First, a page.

The Chinese were the first large Asian group to settle in both the United States and Canada and proved integral to the economic development of the North American west. As visible minorities, they were also the first to suffer from RACISM as well as nativism. The Chinese Exclusion Act (1882) in the United States and the Chinese Immigration Act (1885) in Canada were the first pieces of immigration legislation in each country to deny entry on the basis of race.
From the mid-1850s to 2002, more than 1.5 million Chinese immigrated to the United States, not including hundreds of thousands of ethnic Chinese from other countries. About 600,000 Chinese entered Canada during the same period. Over time, the Chinese in North America proved to be resilient, adaptable, and successful in moving up the economic ladder. As a result, by the 1990s they were often refused minority status in a variety of programs emphasizing racial balancing. In the U.S. census of 2000 and the Canadian census of 2001, about 2.9 million Americans and 1.1 million Canadians claimed Chinese descent. San Francisco was the early center of Chinese settlement in the United States. During the 20th century, however, significant Chinatowns were established in major cities across the United States. According to the U.S. census of 2000, New York City (536,966), San Francisco (521,645), and Los Angeles (472,637) have the largest Chinese populations in the United States. Toronto (435,685) and Vancouver (347,985) have the largest Chinese populations in Canada as recorded in the Canadian census of 2001.
China is the world’s largest country in population (1.3 billion in 2002) and third largest in landmass (3,696,100 square miles). It is bordered on the north by Russia, Korea, and Mongolia; to the west by Kazakhstan, Kyrgyzstan, Afghanistan, and India; to the south by Nepal, Bhutan, India, Myanmar, Laos, and Vietnam; and to the east by the Pacific Ocean. Developing one of the world’s earliest great civilizations along the Yellow River by about 1600 B.C., China exerted from thereon broad cultural influence throughout eastern and southeastern Asia, most notably in Japan, Korea, and Vietnam. Throughout its long imperial rule, China’s political and cultural supremacy was seldom questioned by either rulers or neighbors. Even when enemies such as the Mongols (1279–1368) and the Manchus (1644–1911) conquered China, they largely embraced its (Han) culture, maintaining the country’s long traditions. It was not until the 1830s that China’s encounter with the West and its new industrial technologies led some to question China’s traditional reliance upon the Confucian values of the ancient past. By the late 19th century, China had been carved into spheres of European influence. The Qing dynasty of the Manchus was so severely weakened that the country was defeated by the much smaller but rapidly modernizing Japan (Sino-Japanese War, 1894–95), and the dynasty itself was overthrown by republican forces in 1911. Throughout its history, China’s dense population left it particularly vulnerable to the famines and floods that frequently ravaged the country. This, coupled with China’s economic superiority in Asia, helped establish an ongoing tradition of migration that led to the establishment of large Chinese communities throughout Southeast Asia. Thus, when opportunities arose to migrate to North America, immigrants responded within a traditional framework for migration.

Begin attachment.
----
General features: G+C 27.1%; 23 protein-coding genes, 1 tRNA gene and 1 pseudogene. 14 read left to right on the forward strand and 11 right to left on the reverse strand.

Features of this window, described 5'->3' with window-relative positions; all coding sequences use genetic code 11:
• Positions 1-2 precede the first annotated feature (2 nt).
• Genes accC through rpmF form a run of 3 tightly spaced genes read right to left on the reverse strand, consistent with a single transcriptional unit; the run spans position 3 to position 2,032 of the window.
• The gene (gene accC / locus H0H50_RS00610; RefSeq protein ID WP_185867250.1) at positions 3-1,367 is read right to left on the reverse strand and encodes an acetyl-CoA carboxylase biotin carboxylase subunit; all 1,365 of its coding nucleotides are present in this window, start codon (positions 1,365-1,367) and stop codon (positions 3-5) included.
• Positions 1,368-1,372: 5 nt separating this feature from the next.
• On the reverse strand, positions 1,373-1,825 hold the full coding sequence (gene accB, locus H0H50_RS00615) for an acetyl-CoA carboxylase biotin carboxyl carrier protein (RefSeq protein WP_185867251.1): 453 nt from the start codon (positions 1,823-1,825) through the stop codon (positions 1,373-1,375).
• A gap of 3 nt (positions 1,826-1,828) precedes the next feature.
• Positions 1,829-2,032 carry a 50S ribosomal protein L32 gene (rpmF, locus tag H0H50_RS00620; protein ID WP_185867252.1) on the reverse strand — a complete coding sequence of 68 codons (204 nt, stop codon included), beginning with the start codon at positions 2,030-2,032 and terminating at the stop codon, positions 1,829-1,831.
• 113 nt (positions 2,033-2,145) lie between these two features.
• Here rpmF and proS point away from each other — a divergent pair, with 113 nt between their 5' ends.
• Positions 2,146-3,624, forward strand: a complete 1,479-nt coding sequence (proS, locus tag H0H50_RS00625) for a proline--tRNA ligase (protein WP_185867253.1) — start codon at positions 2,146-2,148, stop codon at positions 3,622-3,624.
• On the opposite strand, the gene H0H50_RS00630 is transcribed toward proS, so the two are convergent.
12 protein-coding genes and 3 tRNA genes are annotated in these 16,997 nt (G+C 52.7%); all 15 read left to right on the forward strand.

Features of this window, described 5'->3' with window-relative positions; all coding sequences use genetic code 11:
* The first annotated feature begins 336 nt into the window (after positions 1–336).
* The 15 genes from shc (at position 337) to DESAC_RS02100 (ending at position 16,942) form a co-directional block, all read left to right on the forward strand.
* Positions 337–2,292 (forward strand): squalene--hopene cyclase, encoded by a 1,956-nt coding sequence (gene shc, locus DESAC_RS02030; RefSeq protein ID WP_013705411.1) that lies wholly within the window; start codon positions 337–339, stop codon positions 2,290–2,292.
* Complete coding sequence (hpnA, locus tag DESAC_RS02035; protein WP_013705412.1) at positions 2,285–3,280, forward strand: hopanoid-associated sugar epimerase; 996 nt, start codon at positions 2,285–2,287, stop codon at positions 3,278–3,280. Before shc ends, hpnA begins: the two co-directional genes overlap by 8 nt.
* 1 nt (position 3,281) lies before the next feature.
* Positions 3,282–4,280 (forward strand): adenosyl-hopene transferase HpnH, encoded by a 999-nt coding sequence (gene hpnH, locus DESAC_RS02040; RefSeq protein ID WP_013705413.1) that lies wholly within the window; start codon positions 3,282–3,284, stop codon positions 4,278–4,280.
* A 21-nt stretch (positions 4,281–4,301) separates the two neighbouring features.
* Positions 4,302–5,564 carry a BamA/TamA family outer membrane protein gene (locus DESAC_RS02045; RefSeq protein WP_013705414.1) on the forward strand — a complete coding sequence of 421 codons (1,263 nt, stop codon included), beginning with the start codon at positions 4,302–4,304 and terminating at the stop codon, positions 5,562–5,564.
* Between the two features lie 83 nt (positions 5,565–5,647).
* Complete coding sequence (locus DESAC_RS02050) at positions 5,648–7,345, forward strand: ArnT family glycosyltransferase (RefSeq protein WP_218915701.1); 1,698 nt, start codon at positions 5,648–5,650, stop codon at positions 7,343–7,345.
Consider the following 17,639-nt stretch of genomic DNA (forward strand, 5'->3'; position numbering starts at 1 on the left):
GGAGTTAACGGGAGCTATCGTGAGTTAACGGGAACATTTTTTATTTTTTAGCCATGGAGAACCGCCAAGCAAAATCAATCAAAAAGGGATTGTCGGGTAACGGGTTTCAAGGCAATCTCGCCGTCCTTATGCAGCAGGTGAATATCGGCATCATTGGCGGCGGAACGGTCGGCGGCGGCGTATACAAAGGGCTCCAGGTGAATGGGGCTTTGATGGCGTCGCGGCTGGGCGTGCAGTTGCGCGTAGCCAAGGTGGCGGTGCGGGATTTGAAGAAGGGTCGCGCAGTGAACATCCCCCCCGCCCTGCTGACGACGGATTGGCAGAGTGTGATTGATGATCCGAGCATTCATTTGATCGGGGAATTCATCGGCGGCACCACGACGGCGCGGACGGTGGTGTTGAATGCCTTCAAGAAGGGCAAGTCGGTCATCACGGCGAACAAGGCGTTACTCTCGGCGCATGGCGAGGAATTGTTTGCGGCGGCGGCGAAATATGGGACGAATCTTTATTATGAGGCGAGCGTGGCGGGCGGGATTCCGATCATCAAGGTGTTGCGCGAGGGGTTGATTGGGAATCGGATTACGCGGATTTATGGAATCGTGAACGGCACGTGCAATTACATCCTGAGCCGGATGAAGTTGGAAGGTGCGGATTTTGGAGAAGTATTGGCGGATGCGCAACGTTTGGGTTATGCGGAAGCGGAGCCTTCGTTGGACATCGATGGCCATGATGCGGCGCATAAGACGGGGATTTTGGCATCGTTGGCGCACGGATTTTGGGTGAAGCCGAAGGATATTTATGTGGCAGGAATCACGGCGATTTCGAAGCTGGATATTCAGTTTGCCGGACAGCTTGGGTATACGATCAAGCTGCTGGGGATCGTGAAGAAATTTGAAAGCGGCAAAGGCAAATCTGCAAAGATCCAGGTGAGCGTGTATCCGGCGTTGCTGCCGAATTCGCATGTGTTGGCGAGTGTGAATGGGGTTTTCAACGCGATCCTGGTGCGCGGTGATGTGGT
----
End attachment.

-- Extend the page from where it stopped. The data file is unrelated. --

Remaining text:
The first significant period of immigration to North America came between 1849 and 1882, when some 300,000 young, impoverished, and mostly male peasants came as contract laborers during the California gold rush. The young men of coastal Guangdong (Canton) Province, who suffered from increasing competition from European manufactured goods, loss of jobs, and interethnic conflicts, had both the means of learning of North American opportunities and access to the ships that would take them there. Few made money for themselves in the goldfields, but they proved to be valuable laborers for large mining corporations, and they frequently earned a living providing mining camps with food, supplies, and a variety of services. After the mines played out, the Chinese stayed to work on railroad construction, swamp reclamation, and in agriculture and fishing. They were considered ideal laborers and constituted about 80 percent of the labor force of the Central Pacific Railroad during the construction of the first transcontinental railroad, completed in 1869. Prohibited from becoming citizens, most planned to improve their financial position, then eventually return to China, an attitude reinforced by the rise of militant anti-Chinese sentiment throughout the West. By 1882, when Chinese immigration was virtually prohibited, there were about 110,000 Chinese in the United States, most in California and other western states.